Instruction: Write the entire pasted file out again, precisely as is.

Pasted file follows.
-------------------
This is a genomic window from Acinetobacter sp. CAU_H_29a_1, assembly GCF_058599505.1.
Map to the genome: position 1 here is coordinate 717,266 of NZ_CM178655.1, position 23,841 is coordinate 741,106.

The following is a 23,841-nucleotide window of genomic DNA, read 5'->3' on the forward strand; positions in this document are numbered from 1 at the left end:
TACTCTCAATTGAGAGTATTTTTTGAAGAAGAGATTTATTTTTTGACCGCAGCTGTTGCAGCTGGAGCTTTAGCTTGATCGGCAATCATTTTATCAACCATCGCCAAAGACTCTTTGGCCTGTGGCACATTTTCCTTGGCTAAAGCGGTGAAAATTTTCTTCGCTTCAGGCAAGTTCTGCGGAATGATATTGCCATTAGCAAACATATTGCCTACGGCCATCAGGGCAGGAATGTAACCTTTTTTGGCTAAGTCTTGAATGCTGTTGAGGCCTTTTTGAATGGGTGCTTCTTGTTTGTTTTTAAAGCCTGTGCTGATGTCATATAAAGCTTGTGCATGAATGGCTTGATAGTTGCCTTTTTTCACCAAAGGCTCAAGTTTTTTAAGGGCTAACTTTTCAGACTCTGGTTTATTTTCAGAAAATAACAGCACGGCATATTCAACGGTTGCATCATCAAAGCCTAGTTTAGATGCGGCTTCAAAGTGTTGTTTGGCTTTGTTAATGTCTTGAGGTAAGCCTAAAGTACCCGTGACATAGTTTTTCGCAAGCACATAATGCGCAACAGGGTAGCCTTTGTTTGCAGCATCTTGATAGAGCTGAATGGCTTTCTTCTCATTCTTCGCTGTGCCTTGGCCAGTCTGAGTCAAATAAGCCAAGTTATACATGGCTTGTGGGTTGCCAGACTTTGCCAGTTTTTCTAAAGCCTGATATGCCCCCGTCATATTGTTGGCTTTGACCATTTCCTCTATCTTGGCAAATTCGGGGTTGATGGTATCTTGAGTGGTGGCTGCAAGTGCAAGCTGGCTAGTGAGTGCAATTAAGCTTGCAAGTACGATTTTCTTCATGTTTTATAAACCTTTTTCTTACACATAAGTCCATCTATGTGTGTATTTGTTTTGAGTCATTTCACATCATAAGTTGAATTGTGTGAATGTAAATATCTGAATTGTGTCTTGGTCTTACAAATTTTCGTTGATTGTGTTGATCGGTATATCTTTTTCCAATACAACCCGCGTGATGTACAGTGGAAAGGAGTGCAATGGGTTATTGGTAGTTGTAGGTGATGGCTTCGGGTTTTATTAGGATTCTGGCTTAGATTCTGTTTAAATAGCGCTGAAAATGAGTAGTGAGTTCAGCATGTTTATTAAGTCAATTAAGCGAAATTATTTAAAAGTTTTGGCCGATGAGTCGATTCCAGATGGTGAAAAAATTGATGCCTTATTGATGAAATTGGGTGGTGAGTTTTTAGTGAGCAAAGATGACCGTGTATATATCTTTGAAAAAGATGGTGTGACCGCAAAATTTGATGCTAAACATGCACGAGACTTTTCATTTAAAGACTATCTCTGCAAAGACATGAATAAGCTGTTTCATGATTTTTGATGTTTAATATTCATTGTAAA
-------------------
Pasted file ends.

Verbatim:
This is a genomic window from Acinetobacter sp. CAU_H_29a_1, assembly GCF_058599505.1.
Map to the genome: position 1 here is coordinate 717,266 of NZ_CM178655.1, position 23,841 is coordinate 741,106.

The following is a 23,841-nucleotide window of genomic DNA, read 5'->3' on the forward strand; positions in this document are numbered from 1 at the left end:
TACTCTCAATTGAGAGTATTTTTTGAAGAAGAGATTTATTTTTTGACCGCAGCTGTTGCAGCTGGAGCTTTAGCTTGATCGGCAATCATTTTATCAACCATCGCCAAAGACTCTTTGGCCTGTGGCACATTTTCCTTGGCTAAAGCGGTGAAAATTTTCTTCGCTTCAGGCAAGTTCTGCGGAATGATATTGCCATTAGCAAACATATTGCCTACGGCCATCAGGGCAGGAATGTAACCTTTTTTGGCTAAGTCTTGAATGCTGTTGAGGCCTTTTTGAATGGGTGCTTCTTGTTTGTTTTTAAAGCCTGTGCTGATGTCATATAAAGCTTGTGCATGAATGGCTTGATAGTTGCCTTTTTTCACCAAAGGCTCAAGTTTTTTAAGGGCTAACTTTTCAGACTCTGGTTTATTTTCAGAAAATAACAGCACGGCATATTCAACGGTTGCATCATCAAAGCCTAGTTTAGATGCGGCTTCAAAGTGTTGTTTGGCTTTGTTAATGTCTTGAGGTAAGCCTAAAGTACCCGTGACATAGTTTTTCGCAAGCACATAATGCGCAACAGGGTAGCCTTTGTTTGCAGCATCTTGATAGAGCTGAATGGCTTTCTTCTCATTCTTCGCTGTGCCTTGGCCAGTCTGAGTCAAATAAGCCAAGTTATACATGGCTTGTGGGTTGCCAGACTTTGCCAGTTTTTCTAAAGCCTGATATGCCCCCGTCATATTGTTGGCTTTGACCATTTCCTCTATCTTGGCAAATTCGGGGTTGATGGTATCTTGAGTGGTGGCTGCAAGTGCAAGCTGGCTAGTGAGTGCAATTAAGCTTGCAAGTACGATTTTCTTCATGTTTTATAAACCTTTTTCTTACACATAAGTCCATCTATGTGTGTATTTGTTTTGAGTCATTTCACATCATAAGTTGAATTGTGTGAATGTAAATATCTGAATTGTGTCTTGGTCTTACAAATTTTCGTTGATTGTGTTGATCGGTATATCTTTTTCCAATACAACCCGCGTGATGTACAGTGGAAAGGAGTGCAATGGGTTATTGGTAGTTGTAGGTGATGGCTTCGGGTTTTATTAGGATTCTGGCTTAGATTCTGTTTAAATAGCGCTGAAAATGAGTAGTGAGTTCAGCATGTTTATTAAGTCAATTAAGCGAAATTATTTAAAAGTTTTGGCCGATGAGTCGATTCCAGATGGTGAAAAAATTGATGCCTTATTGATGAAATTGGGTGGTGAGTTTTTAGTGAGCAAAGATGACCGTGTATATATCTTTGAAAAAGATGGTGTGACCGCAAAATTTGATGCTAAACATGCACGAGACTTTTCATTTAAAGACTATCTCTGCAAAGACATGAATAAGCTGTTTCATGATTTTTGATGTTTAATATTCATTGTAAA